When trying to allocate memory with an extent of (1218, 1218, 1218) the out of memory exception is returned by cudaMalloc3DArray()

but 1218^3 is just 1806932232 bytes. Even if i assume, that the allocation of more memory than required as listed above is continuing, then

one would assume, that the next strange number is somewhat of 1258,577… and rounding it up to 1260, this would only require 2000376000 bytes of memory.

Remember that the program tells me that i have free mem: 4122873856 bytes…

Any hints if this is something i just missunderstood or if it’s a bug that will be fixed in future releases of the toolkit or

the driver itself would be very helpful.



This is a known limitation of the Windows Vista and 7 WDDM subsystem. Windows runs its own GPU memory manager, and that manager limits the maximum memory allocation that can be made in a single call to much less than the capacity of the card. NVIDIA offer a compute only driver for your C1060 that bypasses all the WDDM limits. I don’t use Windows, so I can’t offer more details, but the TCC driver is probably what you want to fix this.

Hi, and thanks for this fast reply!

Well thats kind of a situation i’m facing here if this is the case.

I allready heard of some limitations due to the WDDM of win 7 but i thought more about things like windows services

that do not have access to the gpu etc. Wouldn’t have thought that the limitations are that big.

I just dipped into the release nodes of the TCC Driver you mentioned and am somewhat frustrated now. It says that:

Well the problem is, i have a 3 GPU System here with one Quadro FX 5800 and two Tesla C1060.

So i have a system with at least one GPU that requires hardware acceleration for displays which colides with point 3 of

the quoted list. Furthermore i need OpenGL interoperability in my application which colides whith point 2…

Is there any other way to bypass the limitations of the WDDM Subsystem ( maybe i should ask this in a windows forum i guess ) or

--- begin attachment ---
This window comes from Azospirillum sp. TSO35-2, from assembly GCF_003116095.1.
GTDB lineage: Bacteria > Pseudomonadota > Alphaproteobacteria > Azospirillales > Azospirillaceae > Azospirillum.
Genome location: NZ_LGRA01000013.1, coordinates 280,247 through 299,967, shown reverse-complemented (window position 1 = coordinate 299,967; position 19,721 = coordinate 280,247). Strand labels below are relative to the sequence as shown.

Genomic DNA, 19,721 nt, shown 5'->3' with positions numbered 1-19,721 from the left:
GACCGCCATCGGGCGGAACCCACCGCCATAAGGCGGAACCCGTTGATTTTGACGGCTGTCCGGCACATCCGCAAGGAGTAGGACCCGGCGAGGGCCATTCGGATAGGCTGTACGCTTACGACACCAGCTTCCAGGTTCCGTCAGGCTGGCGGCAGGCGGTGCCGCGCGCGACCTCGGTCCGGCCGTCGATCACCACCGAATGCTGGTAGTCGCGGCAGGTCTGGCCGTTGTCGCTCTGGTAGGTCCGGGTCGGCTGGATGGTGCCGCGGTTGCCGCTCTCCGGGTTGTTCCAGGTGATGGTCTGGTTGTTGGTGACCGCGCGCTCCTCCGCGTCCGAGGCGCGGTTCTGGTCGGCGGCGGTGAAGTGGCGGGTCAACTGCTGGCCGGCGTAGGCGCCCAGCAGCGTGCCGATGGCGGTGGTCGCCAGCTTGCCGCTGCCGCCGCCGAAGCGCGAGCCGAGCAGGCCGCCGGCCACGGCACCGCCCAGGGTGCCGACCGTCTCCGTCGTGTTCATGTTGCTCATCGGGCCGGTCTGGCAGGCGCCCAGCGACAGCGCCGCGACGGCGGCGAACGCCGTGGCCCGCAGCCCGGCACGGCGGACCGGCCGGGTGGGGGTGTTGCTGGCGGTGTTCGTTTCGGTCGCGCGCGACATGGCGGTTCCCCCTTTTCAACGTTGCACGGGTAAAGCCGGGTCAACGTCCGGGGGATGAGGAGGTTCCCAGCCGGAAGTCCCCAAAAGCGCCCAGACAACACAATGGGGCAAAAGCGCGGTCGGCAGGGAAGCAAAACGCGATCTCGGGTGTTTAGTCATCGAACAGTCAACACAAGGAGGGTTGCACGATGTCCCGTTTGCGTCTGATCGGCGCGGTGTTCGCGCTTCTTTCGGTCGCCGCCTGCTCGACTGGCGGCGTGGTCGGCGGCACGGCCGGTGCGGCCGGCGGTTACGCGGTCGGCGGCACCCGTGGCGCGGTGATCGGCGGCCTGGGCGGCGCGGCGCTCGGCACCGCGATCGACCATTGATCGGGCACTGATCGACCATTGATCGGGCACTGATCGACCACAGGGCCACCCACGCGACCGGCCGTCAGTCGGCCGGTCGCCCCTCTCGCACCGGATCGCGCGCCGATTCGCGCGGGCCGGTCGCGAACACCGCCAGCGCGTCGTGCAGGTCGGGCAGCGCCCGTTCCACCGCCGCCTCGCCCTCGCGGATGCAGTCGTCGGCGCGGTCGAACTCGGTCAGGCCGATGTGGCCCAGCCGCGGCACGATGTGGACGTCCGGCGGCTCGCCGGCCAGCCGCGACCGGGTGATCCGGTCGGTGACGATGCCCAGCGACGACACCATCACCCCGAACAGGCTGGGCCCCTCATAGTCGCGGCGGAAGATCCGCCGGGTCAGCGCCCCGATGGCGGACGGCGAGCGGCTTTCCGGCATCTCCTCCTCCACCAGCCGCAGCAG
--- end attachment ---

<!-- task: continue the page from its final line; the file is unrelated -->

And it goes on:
do i have to switch to linux in order to get access to all GPUs without limitations?

Thanks again



  • I googled around a bit for limitations of wddm and cuda and found that one can change the timeout value for the

    TIMEOUT DETECTION and RECOVERY mode of wddm in the windows registry. I wonder if there’s a similar trick for the amount

    of memory that can be allocated at once ( i highly doubt it but, well… )

  • Secondly i now know that it works to allocate more memory in seperate malloc calls. Is there any performant way to

    allocate memory in smaller chunks, tie it all together to one big memory block, so that it would then perform

    as if it would have been allocated in one piece in the first place (e.g bind one texture reference to one memory handle)

    and then finaly free the hole memory again?



I read through the Driver PDF and it sounds to me like the following.

-Installing the TCC driver will override any other Nvidia driver for every Nvidia based GPU.

-For the devices that do not support TCC they will show up as generic VGA devices that you can use for your displays. (Though 3D graphic support is disabled).

-Those same non supported TCC devices can still support CUDA. (Assuming it is a CUDA enabled GPU).